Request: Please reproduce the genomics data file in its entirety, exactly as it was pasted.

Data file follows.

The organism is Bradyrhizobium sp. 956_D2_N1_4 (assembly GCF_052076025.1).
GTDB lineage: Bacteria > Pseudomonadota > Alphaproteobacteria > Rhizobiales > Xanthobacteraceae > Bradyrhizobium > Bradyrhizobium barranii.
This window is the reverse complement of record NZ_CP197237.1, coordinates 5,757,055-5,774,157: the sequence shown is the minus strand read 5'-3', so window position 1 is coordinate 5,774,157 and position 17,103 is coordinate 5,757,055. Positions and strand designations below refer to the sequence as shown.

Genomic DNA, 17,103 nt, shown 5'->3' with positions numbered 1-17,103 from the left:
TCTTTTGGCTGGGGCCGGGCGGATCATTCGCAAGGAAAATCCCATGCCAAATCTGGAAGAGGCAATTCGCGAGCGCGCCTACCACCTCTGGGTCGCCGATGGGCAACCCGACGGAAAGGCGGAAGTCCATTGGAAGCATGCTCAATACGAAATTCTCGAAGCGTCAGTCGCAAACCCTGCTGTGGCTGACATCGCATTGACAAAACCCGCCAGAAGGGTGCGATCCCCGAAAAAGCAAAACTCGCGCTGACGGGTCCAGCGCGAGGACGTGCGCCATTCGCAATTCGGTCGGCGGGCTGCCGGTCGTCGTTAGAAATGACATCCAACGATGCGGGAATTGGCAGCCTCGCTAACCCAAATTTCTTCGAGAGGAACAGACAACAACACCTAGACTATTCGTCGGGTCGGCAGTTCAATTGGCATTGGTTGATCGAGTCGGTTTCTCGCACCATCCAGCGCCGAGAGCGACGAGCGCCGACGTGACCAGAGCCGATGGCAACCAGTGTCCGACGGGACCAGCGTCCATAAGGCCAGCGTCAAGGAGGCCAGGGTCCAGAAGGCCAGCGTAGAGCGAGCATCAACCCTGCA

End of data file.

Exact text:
The organism is Bradyrhizobium sp. 956_D2_N1_4 (assembly GCF_052076025.1).
GTDB lineage: Bacteria > Pseudomonadota > Alphaproteobacteria > Rhizobiales > Xanthobacteraceae > Bradyrhizobium > Bradyrhizobium barranii.
This window is the reverse complement of record NZ_CP197237.1, coordinates 5,757,055-5,774,157: the sequence shown is the minus strand read 5'-3', so window position 1 is coordinate 5,774,157 and position 17,103 is coordinate 5,757,055. Positions and strand designations below refer to the sequence as shown.

Genomic DNA, 17,103 nt, shown 5'->3' with positions numbered 1-17,103 from the left:
TCTTTTGGCTGGGGCCGGGCGGATCATTCGCAAGGAAAATCCCATGCCAAATCTGGAAGAGGCAATTCGCGAGCGCGCCTACCACCTCTGGGTCGCCGATGGGCAACCCGACGGAAAGGCGGAAGTCCATTGGAAGCATGCTCAATACGAAATTCTCGAAGCGTCAGTCGCAAACCCTGCTGTGGCTGACATCGCATTGACAAAACCCGCCAGAAGGGTGCGATCCCCGAAAAAGCAAAACTCGCGCTGACGGGTCCAGCGCGAGGACGTGCGCCATTCGCAATTCGGTCGGCGGGCTGCCGGTCGTCGTTAGAAATGACATCCAACGATGCGGGAATTGGCAGCCTCGCTAACCCAAATTTCTTCGAGAGGAACAGACAACAACACCTAGACTATTCGTCGGGTCGGCAGTTCAATTGGCATTGGTTGATCGAGTCGGTTTCTCGCACCATCCAGCGCCGAGAGCGACGAGCGCCGACGTGACCAGAGCCGATGGCAACCAGTGTCCGACGGGACCAGCGTCCATAAGGCCAGCGTCAAGGAGGCCAGGGTCCAGAAGGCCAGCGTAGAGCGAGCATCAACCCTGCA